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All a matter of perspective
One of the unexpected consequences of our current economic difficulties is the object lessons we are receiving. One of the most direct lessons is the matter of perspective on the meaning of a dollar.
Starting last summer, when political hay could be harvested from a “failing” economic outlook, politicians and the media painted an ultimate tale of doom and gloom. The bursting housing bubble became the centerpiece for a complete economic collapse. The direct effect was an immediate reduction in personal spending. The most visible signs of restrained retail activity were the closing of a number of marginal businesses. Closer to home for the politicians was the immediate reduction of tax revenues and “budget” difficulties. Most recently, the county has experienced a “shortfall” of about $600,000 in sales tax revenue with more to come.
While the tax revenues might hamper the county (and other jurisdictions) in continuing to pay for non-essential programs and related personnel, the impact to some is much greater. That lost tax revenue equates to about $7 million in lost retail sales, lost jobs and closed businesses. Not a word to be heard from the county about reducing restrictive regulation on business, or reducing the tax burden to help businesses stay afloat. It appears the primary purpose of business, from the commissioners’ perspective, is to fund government. Perspective is everything in the case of sales tax.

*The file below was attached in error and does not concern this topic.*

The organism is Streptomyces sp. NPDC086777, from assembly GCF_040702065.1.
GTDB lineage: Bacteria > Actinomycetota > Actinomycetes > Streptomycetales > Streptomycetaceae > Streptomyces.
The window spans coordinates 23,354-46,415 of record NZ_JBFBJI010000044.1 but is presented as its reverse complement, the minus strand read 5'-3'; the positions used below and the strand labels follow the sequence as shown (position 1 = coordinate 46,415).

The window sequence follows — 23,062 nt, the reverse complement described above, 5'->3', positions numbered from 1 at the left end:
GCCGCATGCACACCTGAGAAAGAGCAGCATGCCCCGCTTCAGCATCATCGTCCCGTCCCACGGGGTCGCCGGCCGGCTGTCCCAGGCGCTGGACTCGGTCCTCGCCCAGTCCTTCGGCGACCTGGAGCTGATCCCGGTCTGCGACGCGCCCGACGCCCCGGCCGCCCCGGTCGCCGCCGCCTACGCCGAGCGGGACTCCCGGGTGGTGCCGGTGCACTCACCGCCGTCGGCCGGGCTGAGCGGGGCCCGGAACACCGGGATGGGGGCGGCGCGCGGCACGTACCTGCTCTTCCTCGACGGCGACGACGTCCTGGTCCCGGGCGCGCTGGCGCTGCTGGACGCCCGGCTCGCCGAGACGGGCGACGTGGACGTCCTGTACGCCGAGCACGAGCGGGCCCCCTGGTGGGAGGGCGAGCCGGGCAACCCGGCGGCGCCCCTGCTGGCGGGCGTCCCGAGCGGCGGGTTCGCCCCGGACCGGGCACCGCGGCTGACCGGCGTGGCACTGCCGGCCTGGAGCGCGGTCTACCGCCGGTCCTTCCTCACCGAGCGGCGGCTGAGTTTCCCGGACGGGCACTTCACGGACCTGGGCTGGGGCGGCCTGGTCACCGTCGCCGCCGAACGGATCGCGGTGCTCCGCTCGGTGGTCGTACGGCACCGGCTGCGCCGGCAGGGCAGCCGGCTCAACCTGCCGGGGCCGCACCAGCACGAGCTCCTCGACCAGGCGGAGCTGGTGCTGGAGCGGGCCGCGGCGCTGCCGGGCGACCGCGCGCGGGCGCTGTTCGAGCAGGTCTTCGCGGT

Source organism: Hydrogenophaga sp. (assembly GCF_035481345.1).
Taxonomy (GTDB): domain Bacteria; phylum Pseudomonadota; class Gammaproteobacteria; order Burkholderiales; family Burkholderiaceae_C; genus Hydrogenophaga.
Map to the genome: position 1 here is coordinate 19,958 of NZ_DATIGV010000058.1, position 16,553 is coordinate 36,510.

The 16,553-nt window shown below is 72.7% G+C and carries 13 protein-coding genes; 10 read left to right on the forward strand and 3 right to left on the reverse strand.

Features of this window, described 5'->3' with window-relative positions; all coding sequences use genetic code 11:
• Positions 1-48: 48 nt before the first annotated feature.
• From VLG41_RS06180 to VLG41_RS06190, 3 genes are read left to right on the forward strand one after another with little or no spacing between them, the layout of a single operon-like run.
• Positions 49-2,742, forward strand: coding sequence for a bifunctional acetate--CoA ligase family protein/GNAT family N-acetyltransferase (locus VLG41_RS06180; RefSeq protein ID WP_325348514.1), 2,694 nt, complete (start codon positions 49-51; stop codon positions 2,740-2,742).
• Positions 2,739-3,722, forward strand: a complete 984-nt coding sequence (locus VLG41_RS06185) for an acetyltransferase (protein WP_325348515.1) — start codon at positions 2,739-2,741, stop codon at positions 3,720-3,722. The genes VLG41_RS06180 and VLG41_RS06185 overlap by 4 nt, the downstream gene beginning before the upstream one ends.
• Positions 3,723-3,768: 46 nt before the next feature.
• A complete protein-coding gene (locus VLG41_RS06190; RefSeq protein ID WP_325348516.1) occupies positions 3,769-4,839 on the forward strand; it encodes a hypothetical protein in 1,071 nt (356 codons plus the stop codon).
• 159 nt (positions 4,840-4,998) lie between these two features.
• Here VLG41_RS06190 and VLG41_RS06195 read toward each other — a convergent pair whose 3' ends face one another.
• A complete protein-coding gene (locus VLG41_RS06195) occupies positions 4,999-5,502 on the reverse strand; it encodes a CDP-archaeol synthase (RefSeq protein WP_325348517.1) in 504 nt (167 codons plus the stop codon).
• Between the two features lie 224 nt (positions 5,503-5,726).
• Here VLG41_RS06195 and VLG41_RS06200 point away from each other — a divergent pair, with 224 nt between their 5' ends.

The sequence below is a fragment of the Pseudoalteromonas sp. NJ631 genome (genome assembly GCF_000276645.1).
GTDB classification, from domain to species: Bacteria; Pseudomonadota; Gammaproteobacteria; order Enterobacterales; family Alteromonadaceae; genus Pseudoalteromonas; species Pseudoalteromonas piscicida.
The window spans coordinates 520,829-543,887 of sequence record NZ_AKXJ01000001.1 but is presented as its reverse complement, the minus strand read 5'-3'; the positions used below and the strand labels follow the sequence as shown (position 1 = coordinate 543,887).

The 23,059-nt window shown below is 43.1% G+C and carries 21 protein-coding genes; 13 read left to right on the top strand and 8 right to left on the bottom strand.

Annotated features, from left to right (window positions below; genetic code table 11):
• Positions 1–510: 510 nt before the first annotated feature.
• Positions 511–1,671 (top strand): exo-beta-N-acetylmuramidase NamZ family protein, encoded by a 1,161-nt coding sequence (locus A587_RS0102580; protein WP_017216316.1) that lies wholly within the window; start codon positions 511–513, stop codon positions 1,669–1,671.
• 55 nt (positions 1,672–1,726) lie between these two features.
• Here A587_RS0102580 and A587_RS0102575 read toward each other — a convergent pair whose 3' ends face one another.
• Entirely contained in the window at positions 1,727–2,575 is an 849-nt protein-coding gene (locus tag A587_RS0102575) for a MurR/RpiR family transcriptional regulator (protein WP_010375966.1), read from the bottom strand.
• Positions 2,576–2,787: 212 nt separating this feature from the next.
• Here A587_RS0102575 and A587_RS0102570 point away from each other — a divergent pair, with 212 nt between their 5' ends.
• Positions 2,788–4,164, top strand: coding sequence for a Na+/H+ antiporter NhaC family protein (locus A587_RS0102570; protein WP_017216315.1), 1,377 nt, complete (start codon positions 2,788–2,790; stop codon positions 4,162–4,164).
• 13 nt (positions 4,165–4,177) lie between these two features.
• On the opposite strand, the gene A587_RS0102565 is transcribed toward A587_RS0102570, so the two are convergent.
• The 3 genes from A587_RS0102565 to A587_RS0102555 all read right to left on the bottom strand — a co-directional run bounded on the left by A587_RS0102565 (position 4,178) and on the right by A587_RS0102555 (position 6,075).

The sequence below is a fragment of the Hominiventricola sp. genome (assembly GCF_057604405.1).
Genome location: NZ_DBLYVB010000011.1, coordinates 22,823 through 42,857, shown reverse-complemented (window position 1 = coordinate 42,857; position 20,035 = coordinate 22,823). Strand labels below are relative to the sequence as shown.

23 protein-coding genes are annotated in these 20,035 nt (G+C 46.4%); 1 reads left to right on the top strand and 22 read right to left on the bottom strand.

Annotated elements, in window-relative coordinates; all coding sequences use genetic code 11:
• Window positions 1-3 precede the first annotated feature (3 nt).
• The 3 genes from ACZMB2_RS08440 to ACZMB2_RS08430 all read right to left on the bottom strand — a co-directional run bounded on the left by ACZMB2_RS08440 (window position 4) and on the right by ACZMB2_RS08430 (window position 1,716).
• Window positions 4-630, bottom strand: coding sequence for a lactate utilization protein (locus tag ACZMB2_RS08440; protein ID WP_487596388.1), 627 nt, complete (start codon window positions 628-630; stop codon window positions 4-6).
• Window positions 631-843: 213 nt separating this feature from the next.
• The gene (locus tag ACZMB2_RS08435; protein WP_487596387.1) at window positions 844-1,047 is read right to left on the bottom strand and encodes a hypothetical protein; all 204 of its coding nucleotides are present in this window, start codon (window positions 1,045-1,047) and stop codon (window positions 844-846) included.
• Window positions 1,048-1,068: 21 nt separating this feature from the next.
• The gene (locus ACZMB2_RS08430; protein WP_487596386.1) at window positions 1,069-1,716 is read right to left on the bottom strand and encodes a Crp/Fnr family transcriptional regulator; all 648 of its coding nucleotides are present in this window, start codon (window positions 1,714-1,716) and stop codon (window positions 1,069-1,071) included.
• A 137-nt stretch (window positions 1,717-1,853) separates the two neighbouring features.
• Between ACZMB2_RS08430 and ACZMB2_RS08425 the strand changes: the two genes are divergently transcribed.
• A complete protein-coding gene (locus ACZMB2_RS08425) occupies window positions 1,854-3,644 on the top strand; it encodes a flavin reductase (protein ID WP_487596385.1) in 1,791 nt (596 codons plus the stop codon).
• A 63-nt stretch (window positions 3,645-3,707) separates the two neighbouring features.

There also appears to be a question of perspective in pay raises. The union representing the county Public Works employees is a bit upset the workers were asked to forgo a pay raise while the elected officials voted themselves one. In explaining how that worked, North Kitsap Commissioner Steve Bauer noted the commissioners only took half the raise they were entitled to. However, it’s all OK because he donated his raise to charity. He also explained that while the sheriff now made more than commissioners (apparently a bad thing) the imbalance would be corrected in a few years. I wonder if the sheriff should look forward to a future pay reduction?
The last question has to do with the value of “about” $3,000. That’s what it cost us for the commissioners to gather in Quilcene, in a private home, for a retreat so they could get to know each other better and plan how to work together. Why didn’t an office in our expensive new Administration Building suffice? Why was it necessary to go out of county and use a private residence? Aren’t meetings of this sort subject to the public meetings act? I thought the budget was “tight”? I guess it’s just a matter of perspective.